Proposed Jail Bills

By: Courtney Lassiter
By: Courtney Lassiter

Legislation up for debate in the Senate this week may require inmates to be tested for AIDS.

Senate Bill 201 would require state inmates to be tested 30 days before their release and spouses be notified of the results.

Warren County Jailer Jackie Strode said he thinks the bill is another unfunded mandate.

"If this becomes a mandate, then we have to do it but who would do it? Who pays? Who comes to the jail," Strode asked.

Strode said Kentucky spends $120 million a year housing inmates. He said giving an AIDS test would be an added cost to an already tight budget.

House Speaker Jody Richards is trying to alleviate the budget problem at county jails with House Bill 187.

The proposed bill approved last week in the House imposes lower medical care rates for prisoners.

It also restricts insurance companies' ability to end coverage once an inmate has been incarcerated.

"These inmates aren't in jail because they've committed a county ordinance or city ordinance they are in jail because they violated state law," Strode said and he also believes the state should step up and pay for part of the cost.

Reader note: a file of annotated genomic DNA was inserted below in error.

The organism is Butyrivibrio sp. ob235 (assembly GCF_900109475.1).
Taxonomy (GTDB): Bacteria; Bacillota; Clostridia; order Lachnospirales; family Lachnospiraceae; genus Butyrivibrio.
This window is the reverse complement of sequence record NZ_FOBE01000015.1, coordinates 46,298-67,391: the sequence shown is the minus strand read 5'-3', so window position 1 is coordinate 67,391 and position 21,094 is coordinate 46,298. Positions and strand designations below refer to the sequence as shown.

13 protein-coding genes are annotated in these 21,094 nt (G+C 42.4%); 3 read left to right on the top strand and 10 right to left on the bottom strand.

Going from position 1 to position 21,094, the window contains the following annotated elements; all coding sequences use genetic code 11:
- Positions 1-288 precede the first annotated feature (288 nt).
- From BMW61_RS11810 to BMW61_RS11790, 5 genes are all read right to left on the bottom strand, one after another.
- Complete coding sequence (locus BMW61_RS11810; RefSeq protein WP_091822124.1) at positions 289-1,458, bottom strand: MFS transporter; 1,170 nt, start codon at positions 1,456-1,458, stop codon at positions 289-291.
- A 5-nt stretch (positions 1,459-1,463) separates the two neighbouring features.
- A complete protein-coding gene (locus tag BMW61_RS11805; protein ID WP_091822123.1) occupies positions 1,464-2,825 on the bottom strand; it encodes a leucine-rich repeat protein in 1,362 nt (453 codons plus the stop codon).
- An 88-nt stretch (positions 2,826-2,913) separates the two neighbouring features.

"One of our bills we are proposing is over a four year period of time frame the state would reimburse the county for what's called 'credit for time served,'" Strode said.

Strode estimates the time an inmate spends waiting in jail adds up to about one million dollars a year.

"Warren County tax payers have footed the bill and haven't gotten anything back from it," Strode said.

The jail is responsible for care like medical, food, clothing and electricity costing about $30 an inmate for just one day.

"We want a four year time frame which is two budget cycles, 25 percent one year, 50 percent the next, 75 percent the third and 100 percent after fourth year," Strode stated.

That provision to House Bill 187 would provide financial relief county jailers like Jackie Strode are hoping for but the bill is headed to the State House of Representatives and has been revised several times without any language of reimbursement from the state.

What the bill does say, however, is a task force made up of house and senate members will review the court system and penal code and make recommendations for improvements on funding issues by December 1, 2007.

"We are hoping Senator Williams will behind this and get it out so we can get these put in place to take some of the burden off taxpayers," Strode said.

Click here for more on the "watered down" House Bill and for the press release from the House of Representatives, click here.

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